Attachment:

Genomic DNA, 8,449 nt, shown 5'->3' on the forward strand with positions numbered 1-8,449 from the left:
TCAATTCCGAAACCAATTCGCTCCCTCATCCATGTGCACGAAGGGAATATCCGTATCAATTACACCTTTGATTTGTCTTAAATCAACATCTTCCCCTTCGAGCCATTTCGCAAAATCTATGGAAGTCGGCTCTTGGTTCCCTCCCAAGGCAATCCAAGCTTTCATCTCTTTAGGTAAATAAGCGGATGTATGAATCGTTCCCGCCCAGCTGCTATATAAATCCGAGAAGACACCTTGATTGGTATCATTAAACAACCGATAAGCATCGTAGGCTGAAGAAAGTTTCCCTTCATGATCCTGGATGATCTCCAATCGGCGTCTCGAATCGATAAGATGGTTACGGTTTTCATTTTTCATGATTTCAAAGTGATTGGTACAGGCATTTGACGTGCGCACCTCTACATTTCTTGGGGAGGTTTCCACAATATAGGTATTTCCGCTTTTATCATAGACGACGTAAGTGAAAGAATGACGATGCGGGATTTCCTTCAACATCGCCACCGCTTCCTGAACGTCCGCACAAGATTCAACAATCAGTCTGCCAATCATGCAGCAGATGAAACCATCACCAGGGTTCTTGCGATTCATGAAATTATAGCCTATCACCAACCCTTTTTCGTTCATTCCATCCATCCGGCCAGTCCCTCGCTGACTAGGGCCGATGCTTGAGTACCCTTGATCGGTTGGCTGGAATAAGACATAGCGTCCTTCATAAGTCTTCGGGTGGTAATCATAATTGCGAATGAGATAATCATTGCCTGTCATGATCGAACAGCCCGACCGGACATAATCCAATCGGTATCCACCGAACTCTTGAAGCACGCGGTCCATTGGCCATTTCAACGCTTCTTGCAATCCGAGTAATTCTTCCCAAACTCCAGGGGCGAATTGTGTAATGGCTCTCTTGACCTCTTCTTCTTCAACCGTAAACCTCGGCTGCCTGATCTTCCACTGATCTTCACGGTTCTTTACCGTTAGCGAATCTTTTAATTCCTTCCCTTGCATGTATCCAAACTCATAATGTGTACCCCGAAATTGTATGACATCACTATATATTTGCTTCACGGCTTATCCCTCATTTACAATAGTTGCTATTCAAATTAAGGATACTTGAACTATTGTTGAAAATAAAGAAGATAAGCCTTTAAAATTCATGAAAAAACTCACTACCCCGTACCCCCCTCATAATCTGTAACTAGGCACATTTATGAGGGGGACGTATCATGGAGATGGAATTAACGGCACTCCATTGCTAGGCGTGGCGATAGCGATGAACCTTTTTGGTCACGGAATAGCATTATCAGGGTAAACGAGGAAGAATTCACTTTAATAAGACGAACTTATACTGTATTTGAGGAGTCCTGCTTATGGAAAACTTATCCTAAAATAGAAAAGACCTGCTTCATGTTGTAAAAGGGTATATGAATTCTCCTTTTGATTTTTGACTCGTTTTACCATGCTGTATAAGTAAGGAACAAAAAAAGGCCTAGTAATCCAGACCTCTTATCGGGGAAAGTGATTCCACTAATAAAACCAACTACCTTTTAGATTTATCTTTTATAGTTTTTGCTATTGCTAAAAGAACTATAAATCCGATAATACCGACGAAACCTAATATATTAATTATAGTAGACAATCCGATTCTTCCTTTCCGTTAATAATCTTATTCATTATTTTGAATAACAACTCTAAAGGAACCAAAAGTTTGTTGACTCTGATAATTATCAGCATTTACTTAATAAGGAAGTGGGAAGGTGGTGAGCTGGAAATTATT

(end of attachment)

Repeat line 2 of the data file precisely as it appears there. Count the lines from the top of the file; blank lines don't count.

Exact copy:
TCAATTCCGAAACCAATTCGCTCCCTCATCCATGTGCACGAAGGGAATATCCGTATCAATTACACCTTTGATTTGTCTTAAATCAACATCTTCCCCTTCGAGCCATTTCGCAAAATCTATGGAAGTCGGCTCTTGGTTCCCTCCCAAGGCAATCCAAGCTTTCATCTCTTTAGGTAAATAAGCGGATGTATGAATCGTTCCCGCCCAGCTGCTATATAAATCCGAGAAGACACCTTGATTGGTATCATTAAACAACCGATAAGCATCGTAGGCTGAAGAAAGTTTCCCTTCATGATCCTGGATGATCTCCAATCGGCGTCTCGAATCGATAAGATGGTTACGGTTTTCATTTTTCATGATTTCAAAGTGATTGGTACAGGCATTTGACGTGCGCACCTCTACATTTCTTGGGGAGGTTTCCACAATATAGGTATTTCCGCTTTTATCATAGACGACGTAAGTGAAAGAATGACGATGCGGGATTTCCTTCAACATCGCCACCGCTTCCTGAACGTCCGCACAAGATTCAACAATCAGTCTGCCAATCATGCAGCAGATGAAACCATCACCAGGGTTCTTGCGATTCATGAAATTATAGCCTATCACCAACCCTTTTTCGTTCATTCCATCCATCCGGCCAGTCCCTCGCTGACTAGGGCCGATGCTTGAGTACCCTTGATCGGTTGGCTGGAATAAGACATAGCGTCCTTCATAAGTCTTCGGGTGGTAATCATAATTGCGAATGAGATAATCATTGCCTGTCATGATCGAACAGCCCGACCGGACATAATCCAATCGGTATCCACCGAACTCTTGAAGCACGCGGTCCATTGGCCATTTCAACGCTTCTTGCAATCCGAGTAATTCTTCCCAAACTCCAGGGGCGAATTGTGTAATGGCTCTCTTGACCTCTTCTTCTTCAACCGTAAACCTCGGCTGCCTGATCTTCCACTGATCTTCACGGTTCTTTACCGTTAGCGAATCTTTTAATTCCTTCCCTTGCATGTATCCAAACTCATAATGTGTACCCCGAAATTGTATGACATCACTATATATTTGCTTCACGGCTTATCCCTCATTTACAATAGTTGCTATTCAAATTAAGGATACTTGAACTATTGTTGAAAATAAAGAAGATAAGCCTTTAAAATTCATGAAAAAACTCACTACCCCGTACCCCCCTCATAATCTGTAACTAGGCACATTTATGAGGGGGACGTATCATGGAGATGGAATTAACGGCACTCCATTGCTAGGCGTGGCGATAGCGATGAACCTTTTTGGTCACGGAATAGCATTATCAGGGTAAACGAGGAAGAATTCACTTTAATAAGACGAACTTATACTGTATTTGAGGAGTCCTGCTTATGGAAAACTTATCCTAAAATAGAAAAGACCTGCTTCATGTTGTAAAAGGGTATATGAATTCTCCTTTTGATTTTTGACTCGTTTTACCATGCTGTATAAGTAAGGAACAAAAAAAGGCCTAGTAATCCAGACCTCTTATCGGGGAAAGTGATTCCACTAATAAAACCAACTACCTTTTAGATTTATCTTTTATAGTTTTTGCTATTGCTAAAAGAACTATAAATCCGATAATACCGACGAAACCTAATATATTAATTATAGTAGACAATCCGATTCTTCCTTTCCGTTAATAATCTTATTCATTATTTTGAATAACAACTCTAAAGGAACCAAAAGTTTGTTGACTCTGATAATTATCAGCATTTACTTAATAAGGAAGTGGGAAGGTGGTGAGCTGGAAATTATT